Willard Van Orman Quine - Born June 25, 1908Born in Akron, Ohio, he lived with his parents and brother. He would later leave for University and join the Navy as a commissioned officer.
Early LifeIn 1930, Quine would earn his B.A. degree in mathematics at Oberlin College. He would go on to earn his Ph.D. in Philosophy at Harvard University. Quine also lectured in Brazil during WWII, in Portuguese. He was also a Lieutenant Commander in the US Navy, serving in military intelligence. During this time, he would help decipher messages from German submarines.(1)
NaturalismEpistemological naturalism is the work that Quine is mostly known for. It would state that known methods of scientific thought could be questioned. He raised doubt that the knowledge brought to light by strictly rational means and questioned logical positivism and empiricism. He thought that the broader viewpoint of science as a whole contained the answers to questions.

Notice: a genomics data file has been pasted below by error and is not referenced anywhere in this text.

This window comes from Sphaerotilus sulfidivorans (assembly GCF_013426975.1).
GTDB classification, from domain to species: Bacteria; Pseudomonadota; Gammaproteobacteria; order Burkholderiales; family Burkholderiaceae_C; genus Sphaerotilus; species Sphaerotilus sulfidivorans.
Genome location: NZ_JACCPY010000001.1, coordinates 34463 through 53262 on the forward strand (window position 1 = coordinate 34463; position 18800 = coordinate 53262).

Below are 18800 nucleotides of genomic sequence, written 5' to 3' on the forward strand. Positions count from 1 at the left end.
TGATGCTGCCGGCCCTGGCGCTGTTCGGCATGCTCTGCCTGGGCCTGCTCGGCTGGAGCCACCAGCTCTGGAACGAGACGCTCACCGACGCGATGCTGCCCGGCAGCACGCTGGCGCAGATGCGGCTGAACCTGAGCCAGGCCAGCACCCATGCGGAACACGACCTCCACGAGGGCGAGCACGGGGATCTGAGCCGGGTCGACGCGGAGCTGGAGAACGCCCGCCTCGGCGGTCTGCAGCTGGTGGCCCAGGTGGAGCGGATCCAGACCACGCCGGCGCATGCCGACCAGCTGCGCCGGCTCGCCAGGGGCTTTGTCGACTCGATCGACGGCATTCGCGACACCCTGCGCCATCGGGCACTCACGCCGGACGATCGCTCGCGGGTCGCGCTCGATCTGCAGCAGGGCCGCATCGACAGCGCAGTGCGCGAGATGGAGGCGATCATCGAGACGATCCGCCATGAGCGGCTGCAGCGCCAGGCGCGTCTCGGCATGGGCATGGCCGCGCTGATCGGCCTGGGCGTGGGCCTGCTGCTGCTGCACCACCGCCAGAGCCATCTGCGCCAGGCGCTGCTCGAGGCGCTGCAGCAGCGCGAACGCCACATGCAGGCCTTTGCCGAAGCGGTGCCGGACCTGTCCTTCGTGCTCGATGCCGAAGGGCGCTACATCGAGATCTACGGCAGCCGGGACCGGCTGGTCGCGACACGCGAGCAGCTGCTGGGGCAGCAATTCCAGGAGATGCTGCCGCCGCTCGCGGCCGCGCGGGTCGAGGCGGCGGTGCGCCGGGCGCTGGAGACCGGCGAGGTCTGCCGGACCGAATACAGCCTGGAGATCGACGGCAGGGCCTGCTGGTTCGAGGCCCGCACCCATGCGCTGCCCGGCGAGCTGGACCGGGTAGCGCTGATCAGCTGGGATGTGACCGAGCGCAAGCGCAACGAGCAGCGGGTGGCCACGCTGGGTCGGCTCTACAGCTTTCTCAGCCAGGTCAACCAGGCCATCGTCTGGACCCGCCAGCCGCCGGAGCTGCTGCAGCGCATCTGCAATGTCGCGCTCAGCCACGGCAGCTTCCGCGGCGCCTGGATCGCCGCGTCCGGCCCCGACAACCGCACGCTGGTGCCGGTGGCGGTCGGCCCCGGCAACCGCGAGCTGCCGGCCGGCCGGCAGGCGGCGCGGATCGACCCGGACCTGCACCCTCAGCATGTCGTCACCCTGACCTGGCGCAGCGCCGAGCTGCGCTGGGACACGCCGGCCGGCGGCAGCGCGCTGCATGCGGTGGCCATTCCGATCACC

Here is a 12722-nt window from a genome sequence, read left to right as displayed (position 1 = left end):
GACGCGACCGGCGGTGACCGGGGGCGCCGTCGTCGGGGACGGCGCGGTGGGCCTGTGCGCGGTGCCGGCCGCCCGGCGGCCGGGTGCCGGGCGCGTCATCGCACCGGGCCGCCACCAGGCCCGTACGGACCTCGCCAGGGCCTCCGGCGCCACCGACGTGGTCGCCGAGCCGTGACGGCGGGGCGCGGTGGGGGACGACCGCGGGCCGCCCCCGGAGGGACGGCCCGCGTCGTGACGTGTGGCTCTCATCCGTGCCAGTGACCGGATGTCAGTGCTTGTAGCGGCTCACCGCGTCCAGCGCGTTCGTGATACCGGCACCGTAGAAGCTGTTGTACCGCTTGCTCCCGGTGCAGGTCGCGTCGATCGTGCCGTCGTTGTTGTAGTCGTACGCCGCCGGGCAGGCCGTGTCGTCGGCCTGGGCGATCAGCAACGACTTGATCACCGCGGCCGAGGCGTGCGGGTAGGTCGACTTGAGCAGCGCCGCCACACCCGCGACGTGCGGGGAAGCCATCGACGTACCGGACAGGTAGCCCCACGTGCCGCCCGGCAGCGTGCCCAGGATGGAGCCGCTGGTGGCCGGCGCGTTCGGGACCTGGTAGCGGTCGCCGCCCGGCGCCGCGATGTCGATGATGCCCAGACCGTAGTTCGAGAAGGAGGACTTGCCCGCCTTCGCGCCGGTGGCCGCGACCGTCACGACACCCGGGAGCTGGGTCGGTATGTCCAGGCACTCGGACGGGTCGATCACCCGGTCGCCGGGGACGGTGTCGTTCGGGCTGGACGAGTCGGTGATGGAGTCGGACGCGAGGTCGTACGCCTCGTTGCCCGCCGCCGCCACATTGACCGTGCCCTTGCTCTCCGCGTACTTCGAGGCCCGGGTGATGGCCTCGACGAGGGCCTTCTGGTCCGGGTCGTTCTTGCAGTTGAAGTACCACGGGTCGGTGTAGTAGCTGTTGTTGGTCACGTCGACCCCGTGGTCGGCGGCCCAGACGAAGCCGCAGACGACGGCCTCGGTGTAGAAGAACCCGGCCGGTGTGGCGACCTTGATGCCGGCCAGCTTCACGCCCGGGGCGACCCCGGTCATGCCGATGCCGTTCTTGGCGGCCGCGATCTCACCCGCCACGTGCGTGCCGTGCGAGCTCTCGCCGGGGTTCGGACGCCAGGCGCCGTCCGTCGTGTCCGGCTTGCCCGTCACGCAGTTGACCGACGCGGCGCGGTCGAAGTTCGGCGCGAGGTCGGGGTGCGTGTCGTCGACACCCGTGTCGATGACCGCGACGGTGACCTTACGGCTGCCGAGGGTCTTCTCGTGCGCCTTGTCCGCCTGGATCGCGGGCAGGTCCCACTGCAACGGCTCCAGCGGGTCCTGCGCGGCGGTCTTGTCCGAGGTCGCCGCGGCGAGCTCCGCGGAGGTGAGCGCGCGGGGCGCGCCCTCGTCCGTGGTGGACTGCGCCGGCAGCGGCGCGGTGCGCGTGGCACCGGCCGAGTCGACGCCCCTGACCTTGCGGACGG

Arguements Against Logical EmpricismQuine would take the analytic-synthetic distinctions made by the logical empiricists and reject the idea that answers can only be obtained by basis of the words used to describe facts, or solely by past experiences. He rejected the idea that a priori knowledge was supreme to science as a whole based on natural observations and conclusions pieced together from a broader process(2).
ReferencesReferences and photo attribution: Photo credit:
http://www.princeton.edu/~harman/NEH/Schedule.html. Princeton University. Quine-Davidso. AccessedJuly 08, 2018 (1)Orenstein, Alex. W. V. O. Quine, Routledge, 2002. ProQuest Ebook Central, https://ebookcentral-proquest-com.ezproxy2.apus.edu/lib/apus/detail.action?docID=3060909. (2)https://plato.stanford.edu/entries/quine/#QuiLifWor
Stanford Encyclopedia of Philosophy
Title: Willard van Orman Quine
Published December 1, 2014
Accessed July 8, 2018
The Life of W.V. QuineW.V. Quine was one of the most influential philosopher of his time and his work argued against logical empiricism. His works would center around the field of naturalism. Quine's main body of work "Two Dogmas of Empiricism"(Quine 1950/51) directly debates the ideas of philosophical empiricism in favor of epistemological naturalism. His arguments against logical positivism took the form of his rejection of analytical statements, and synthetic statements as well.